You might be a shopaholic if ...
Is your closet overflowing with never-worn clothing,
the price tags still waving in the breeze? Is your attic bulging
with boxes and boxes of shoes that have never touched pavement?
Do you buy new makeup weekly or compact discs by the fistful?
You might be a shopaholic.
Studies estimate that as many as 17 million Americans,
better than one in 20 of us, can't control our urge to shop, even
at the expense of our job, our marriage, our family and our finances.
Not that funny
In the land of conspicuous consumption, compulsive shopping
is the smiled-upon addiction, the butt of countless sitcoms and
Sunday comics, one of the few disorders that it's still OK to laugh
at. Shop till ou drop. The one who dies with the most toys wins.
Heck, President Bush even called it patriotic to splurge. Where's
Manhattan psychologist April Benson, author of "I
Shop Therefore I Am: Compulsive Buying and the Search for Self,"
has seen firsthand how destructive compulsive shopping can be.
"One patient of mine got fired because she was
compulsively shopping on the Internet all day. There are other people
who neglect their children and park them in the mall constantly
because that is what they need to feed their habit. Lots of marriages
break up over compulsive buying. In fact, we don't call it compulsive
buying unless there is some significant impairment in some aspect
of your life."
5 myths about shopaholics
Not only is compulsive shopping tacitly condoned by our
materialistic society, it is just as widely misunderstood.
For starters, according to Dr. Donald Black, a University
of Iowa psychiatry professor who specializes in obsessive-compulsive
disorder, compulsive shopping isn't a true compulsion at all, but
instead an impulse control disorder.
"A compulsion is a behavior that is produced
to counteract an upsetting thought; for example, I'm contaminated
or dirty, therefore I will deal with that anxiety by washing my
hands more," he says.
"There is no upsetting thought prompting compulsive
shopping. It is a very pleasurable impulse and people act on those
Nor is compulsive shopping a modern-day "designer disease."
According to Black, a German psychiatrist published the first clinical
description of the disorder in 1915.
Famous shopaholics in history include Marie Antoinette,
Mary Todd Lincoln, William Randolph Hearst, Jacqueline Kennedy Onassis,
Imelda Marcos and Princess Diana. Their addictions ranged from clothing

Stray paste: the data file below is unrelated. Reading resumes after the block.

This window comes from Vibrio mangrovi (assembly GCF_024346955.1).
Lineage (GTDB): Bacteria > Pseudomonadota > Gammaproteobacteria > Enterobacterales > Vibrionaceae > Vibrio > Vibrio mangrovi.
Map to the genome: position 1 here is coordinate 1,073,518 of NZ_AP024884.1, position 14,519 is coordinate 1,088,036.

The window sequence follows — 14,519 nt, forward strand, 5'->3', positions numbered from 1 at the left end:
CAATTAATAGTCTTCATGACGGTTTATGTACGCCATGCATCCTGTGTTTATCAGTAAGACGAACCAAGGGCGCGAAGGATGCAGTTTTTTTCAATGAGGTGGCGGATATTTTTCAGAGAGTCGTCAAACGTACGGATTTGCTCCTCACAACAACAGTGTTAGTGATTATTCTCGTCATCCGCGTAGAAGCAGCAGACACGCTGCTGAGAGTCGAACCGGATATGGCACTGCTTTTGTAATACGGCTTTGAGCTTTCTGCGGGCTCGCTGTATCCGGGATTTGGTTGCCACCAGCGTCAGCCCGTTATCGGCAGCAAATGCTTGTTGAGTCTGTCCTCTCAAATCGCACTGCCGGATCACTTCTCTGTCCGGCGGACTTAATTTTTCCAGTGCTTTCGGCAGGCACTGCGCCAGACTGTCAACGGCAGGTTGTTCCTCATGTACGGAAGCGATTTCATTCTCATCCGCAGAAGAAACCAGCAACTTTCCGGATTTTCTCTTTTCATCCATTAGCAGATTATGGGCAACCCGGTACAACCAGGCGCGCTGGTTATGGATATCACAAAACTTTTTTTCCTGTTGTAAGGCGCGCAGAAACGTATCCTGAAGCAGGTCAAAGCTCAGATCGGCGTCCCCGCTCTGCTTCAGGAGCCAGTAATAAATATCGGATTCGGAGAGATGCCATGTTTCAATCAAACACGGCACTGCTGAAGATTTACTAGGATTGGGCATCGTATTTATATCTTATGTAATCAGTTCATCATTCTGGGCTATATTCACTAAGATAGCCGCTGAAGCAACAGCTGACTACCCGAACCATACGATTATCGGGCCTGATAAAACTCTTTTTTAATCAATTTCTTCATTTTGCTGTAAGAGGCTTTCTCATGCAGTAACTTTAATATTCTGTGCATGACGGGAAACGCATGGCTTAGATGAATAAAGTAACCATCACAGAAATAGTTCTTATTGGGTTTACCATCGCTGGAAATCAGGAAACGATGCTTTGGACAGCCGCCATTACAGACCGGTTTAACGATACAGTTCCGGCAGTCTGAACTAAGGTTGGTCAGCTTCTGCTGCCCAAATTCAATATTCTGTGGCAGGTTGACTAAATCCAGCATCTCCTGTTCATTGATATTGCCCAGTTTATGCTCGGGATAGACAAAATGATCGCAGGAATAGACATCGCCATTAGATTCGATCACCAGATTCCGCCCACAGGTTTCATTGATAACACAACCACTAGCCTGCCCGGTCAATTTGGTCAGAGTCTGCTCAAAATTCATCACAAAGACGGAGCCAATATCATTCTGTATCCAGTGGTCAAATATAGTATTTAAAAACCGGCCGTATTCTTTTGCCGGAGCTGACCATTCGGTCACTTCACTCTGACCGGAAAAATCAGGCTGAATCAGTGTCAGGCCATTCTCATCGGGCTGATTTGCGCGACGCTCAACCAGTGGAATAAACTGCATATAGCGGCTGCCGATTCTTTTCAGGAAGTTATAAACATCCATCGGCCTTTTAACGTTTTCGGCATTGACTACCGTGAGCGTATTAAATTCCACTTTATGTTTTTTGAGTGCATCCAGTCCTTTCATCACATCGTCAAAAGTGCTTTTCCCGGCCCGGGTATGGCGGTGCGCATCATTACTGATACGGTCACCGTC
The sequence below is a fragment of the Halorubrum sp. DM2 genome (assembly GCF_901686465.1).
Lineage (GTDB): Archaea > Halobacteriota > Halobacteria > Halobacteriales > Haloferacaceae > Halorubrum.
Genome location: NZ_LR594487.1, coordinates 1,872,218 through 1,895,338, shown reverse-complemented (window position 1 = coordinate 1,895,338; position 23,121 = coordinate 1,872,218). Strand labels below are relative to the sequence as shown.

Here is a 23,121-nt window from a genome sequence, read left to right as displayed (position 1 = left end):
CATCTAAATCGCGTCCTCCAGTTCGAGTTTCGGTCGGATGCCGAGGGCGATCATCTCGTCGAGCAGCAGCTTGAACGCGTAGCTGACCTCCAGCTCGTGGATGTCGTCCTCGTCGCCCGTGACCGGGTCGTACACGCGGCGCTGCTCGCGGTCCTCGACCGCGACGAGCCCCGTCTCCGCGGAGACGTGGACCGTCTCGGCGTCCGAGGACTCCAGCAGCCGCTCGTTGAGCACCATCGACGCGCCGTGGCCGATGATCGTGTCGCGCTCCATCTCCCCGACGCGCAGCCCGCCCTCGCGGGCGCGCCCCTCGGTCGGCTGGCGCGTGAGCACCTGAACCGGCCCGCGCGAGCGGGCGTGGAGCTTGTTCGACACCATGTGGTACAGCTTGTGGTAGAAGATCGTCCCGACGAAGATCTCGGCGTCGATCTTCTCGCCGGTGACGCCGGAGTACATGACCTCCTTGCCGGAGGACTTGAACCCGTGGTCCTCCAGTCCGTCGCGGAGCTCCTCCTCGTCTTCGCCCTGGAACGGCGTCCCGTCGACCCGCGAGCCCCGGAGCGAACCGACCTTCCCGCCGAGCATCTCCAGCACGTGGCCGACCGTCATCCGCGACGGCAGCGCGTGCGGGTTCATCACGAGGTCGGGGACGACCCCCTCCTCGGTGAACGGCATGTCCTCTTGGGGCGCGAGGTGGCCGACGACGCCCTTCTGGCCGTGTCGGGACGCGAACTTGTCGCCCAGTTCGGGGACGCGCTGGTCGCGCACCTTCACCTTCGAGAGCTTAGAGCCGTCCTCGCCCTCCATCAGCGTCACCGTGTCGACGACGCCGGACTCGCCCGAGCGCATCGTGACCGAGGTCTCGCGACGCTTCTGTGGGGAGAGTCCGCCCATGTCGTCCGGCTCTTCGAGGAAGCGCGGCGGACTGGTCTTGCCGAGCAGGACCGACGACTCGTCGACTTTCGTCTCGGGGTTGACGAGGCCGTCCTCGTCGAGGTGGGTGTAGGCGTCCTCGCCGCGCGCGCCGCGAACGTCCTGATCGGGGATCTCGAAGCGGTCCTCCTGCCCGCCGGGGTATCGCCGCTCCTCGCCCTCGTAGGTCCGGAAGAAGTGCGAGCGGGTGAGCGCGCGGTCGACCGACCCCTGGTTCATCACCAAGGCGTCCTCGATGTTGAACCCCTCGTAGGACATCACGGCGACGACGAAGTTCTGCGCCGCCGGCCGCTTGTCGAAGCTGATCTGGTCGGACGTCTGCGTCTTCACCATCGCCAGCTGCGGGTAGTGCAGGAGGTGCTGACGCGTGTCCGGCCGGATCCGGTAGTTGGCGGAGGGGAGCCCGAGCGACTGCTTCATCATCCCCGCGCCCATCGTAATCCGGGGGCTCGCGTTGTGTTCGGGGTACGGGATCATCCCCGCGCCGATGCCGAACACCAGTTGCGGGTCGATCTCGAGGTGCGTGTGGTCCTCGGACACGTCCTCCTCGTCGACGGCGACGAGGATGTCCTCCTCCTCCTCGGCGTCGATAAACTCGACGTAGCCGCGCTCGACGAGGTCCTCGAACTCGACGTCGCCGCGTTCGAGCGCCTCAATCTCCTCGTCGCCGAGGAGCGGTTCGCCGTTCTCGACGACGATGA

(Jackie O, Diana) to art and antiques (Hearst) to shoes (the heralded
Marcos collection) to gloves (Mrs. Lincoln owned 84 pairs of them).
"Now maybe it's more prevalent now because you
clearly need available goods, a market economy and disposable income,
and those elements haven't always been around," he notes.
Men are 'collectors,' women
While research suggests that nine in 10 shopaholics are
women, Benson says it's a common misnomer to tag this as a female
"People who are part of their studies are psychiatric
in- or outpatients, and women self-refer for these problems much
more so than men. Recent studies coming out of Europe suggest that
more men are beginning to have these problems. In addition to the
fact that they don't self-refer for the types of studies on which
these statistics are based is the fact that society often calls
men who are compulsive buyers 'collectors.' It gives it a refined
and slightly highbrow image."
The same is true of the misconception that compulsive
shopping is a malady of the privileged class.
"We say that money is an equal opportunity mood
changer," says Benson. "There have been a few studies
linking socioeconomic class with compulsive buying and no significant
results have been found. I had a colleague who had a guy on welfare
who compulsively bought."
As long as we're exposing myths, Black suggests we
discard the notion that shopaholics are unaware of their problem.
"They are perfectly aware of what they're doing.
Intellectually, they know that their closets and maybe their attic
is full, but then they will be in the store and think, well, maybe
I do need this one blouse or this will come in handy or I don't
have one in this particular shade so I'll buy it. They usually hide
it from their husbands. They do have feelings of guilt."